I may weigh in on style rules around here, but I can’t say I’m terribly fond of them. Understanding them, knowing why they exist and how they work, and applying them occasionally as guidelines works just fine. But crafting every outfit around them? I’ll pass.
Especially since so many style rules are straight-up bullshit. Here are few of my infuriating faves:
- Fat girls can’t wear skinny jeans
- Skinny girls can’t wear chunky jewelry
- Short girls can’t wear long skirts
- Tall girls can’t wear platforms
- Curvy girls can’t wear stripes
- Boyishly-figured girls can’t wear pencil skirts
- Busty girls can’t wear turtlenecks
- Flat girls can’t wear bikinis
What a load.
As if a busty gal would BURST INTO FLAMES should she pull on a turtleneck. As if a short gal will sear the eyes of onlookers should she dare wear a maxi dress. As if there is one, and only one, choice for dressing and it is to create the tallest, skinniest, yet simultaneously most hourglass-y figure possible. At any cost. Including comfort, personal preference, and seasonal appropriateness. Makes me livid.
Originally posted 2011-04-06 06:08:18.
Reader Marina sent me this question in an e-mail:
I’ve noticed recently how many lovely, full-skirts you rock (whether as parts of dresses or actual skirts), and I’m wondering if you might consider one of your reader request posts for similar outfits. Particularly for long-torso’d people. I’m thinking how to match full-skirts with tops that aren’t just blouses or button ups, and/or full-skirted tall dresses.
When I first started wearing skirts, pencils and A-lines dominated. My first full skirt was an orange pleated one from Banana Republic that still gets loads of wear to this day, and I remember wondering how on earth to style it when it first came into my possession. Now full skirts are my go-to style, and I’m delighted to share my tips for making them work.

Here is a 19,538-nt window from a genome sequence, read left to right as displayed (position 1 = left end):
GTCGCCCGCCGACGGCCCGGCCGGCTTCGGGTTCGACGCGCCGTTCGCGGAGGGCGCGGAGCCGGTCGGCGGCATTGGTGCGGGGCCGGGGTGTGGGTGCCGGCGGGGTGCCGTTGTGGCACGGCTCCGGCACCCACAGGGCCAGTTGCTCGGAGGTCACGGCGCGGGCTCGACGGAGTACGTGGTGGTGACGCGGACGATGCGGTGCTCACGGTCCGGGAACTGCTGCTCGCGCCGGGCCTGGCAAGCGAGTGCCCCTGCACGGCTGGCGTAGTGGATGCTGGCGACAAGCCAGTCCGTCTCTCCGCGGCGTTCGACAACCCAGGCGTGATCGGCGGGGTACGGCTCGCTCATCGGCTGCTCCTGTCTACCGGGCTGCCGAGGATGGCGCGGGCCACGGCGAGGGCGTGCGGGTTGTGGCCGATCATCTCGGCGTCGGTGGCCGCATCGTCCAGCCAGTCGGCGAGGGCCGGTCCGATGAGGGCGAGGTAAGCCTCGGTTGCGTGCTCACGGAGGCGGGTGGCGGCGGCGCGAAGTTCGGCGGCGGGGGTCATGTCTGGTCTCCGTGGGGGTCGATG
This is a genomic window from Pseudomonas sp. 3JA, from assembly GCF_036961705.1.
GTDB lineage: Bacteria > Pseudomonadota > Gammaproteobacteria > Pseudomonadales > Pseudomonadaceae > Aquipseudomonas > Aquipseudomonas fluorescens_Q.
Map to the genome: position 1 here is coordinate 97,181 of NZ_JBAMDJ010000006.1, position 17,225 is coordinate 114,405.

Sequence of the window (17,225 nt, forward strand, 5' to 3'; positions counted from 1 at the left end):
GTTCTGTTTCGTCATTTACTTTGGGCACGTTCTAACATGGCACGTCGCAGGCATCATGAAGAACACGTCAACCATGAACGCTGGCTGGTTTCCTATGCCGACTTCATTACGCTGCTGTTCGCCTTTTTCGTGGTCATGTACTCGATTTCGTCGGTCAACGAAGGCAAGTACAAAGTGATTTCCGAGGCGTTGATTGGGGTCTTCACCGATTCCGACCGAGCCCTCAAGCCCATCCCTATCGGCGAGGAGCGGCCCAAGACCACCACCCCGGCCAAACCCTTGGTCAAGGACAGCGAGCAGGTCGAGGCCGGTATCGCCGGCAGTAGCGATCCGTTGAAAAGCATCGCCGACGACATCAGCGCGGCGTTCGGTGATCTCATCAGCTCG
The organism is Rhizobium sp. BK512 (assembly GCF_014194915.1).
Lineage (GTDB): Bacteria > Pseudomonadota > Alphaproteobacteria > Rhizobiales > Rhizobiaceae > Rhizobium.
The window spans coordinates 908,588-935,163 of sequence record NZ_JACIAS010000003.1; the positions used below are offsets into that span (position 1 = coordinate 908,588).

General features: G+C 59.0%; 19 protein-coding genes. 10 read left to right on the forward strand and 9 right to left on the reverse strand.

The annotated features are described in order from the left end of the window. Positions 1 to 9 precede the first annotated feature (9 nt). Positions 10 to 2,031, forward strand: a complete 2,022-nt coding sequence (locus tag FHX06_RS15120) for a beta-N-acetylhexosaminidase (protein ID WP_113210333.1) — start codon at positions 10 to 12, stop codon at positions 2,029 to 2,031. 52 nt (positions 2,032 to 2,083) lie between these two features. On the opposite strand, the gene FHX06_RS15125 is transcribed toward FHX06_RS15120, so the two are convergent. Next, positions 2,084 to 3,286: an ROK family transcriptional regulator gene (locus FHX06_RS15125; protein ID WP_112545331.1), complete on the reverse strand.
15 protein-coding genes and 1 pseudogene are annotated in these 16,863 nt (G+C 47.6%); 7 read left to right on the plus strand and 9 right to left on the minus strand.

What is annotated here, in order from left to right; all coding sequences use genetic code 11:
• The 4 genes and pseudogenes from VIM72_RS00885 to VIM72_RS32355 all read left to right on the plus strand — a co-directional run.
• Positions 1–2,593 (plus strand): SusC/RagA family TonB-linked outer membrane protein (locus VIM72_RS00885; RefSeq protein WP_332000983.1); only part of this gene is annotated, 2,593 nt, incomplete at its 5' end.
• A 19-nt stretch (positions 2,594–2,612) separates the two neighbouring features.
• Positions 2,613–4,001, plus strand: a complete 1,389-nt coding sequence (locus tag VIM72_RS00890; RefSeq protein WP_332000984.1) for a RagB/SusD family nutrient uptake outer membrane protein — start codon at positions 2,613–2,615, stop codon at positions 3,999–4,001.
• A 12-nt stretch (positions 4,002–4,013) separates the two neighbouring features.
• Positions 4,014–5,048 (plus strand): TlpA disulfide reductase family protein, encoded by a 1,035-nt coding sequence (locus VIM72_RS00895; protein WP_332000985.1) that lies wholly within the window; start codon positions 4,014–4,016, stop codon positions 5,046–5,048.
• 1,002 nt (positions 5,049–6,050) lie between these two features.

Originally posted 2014-08-20 06:44:52.
Before I became interested in dressing and style, I avoided thinking about my body. At all costs. I didn’t look in the mirror if I didn’t have to, didn’t focus much energy or attention on how my outfits interacted with my figure, and did my utmost to think about anything besides my own physicality. Because of this choice, the information I was given about my body came almost exclusively from external sources. And none of it was good news: I was chubby, disproportionate, my breasts were too small and my hips were too big, my arms were flabby and so was my stomach. Virtually all of this information was comparative: I was flabby compared to Gwyneth Paltrow, my breasts were too small compared to Victoria’s Secret models … you know the drill. I studiously ignored my body, hoping its perceived inadequacies would diminish if I pretended I was a brain in a jar. And yet this comparative information still crept in and made me feel inadequate.
Originally posted 2013-09-16 06:02:50.